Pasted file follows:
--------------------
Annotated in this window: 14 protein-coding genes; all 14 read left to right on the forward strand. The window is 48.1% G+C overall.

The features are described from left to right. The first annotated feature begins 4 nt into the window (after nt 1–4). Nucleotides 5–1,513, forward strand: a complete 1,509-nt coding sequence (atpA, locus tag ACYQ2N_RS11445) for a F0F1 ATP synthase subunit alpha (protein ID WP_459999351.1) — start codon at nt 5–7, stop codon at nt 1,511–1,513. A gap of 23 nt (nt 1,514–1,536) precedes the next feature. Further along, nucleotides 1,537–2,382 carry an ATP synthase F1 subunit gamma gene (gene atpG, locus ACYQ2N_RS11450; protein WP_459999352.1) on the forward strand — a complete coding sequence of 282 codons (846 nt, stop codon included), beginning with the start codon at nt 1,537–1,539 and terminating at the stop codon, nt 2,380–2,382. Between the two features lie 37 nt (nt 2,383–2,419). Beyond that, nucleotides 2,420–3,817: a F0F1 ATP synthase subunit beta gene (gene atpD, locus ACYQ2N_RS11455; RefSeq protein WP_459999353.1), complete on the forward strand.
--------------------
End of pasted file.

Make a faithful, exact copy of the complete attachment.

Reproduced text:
Annotated in this window: 14 protein-coding genes; all 14 read left to right on the forward strand. The window is 48.1% G+C overall.

The features are described from left to right. The first annotated feature begins 4 nt into the window (after nt 1–4). Nucleotides 5–1,513, forward strand: a complete 1,509-nt coding sequence (atpA, locus tag ACYQ2N_RS11445) for a F0F1 ATP synthase subunit alpha (protein ID WP_459999351.1) — start codon at nt 5–7, stop codon at nt 1,511–1,513. A gap of 23 nt (nt 1,514–1,536) precedes the next feature. Further along, nucleotides 1,537–2,382 carry an ATP synthase F1 subunit gamma gene (gene atpG, locus ACYQ2N_RS11450; protein WP_459999352.1) on the forward strand — a complete coding sequence of 282 codons (846 nt, stop codon included), beginning with the start codon at nt 1,537–1,539 and terminating at the stop codon, nt 2,380–2,382. Between the two features lie 37 nt (nt 2,383–2,419). Beyond that, nucleotides 2,420–3,817: a F0F1 ATP synthase subunit beta gene (gene atpD, locus ACYQ2N_RS11455; RefSeq protein WP_459999353.1), complete on the forward strand.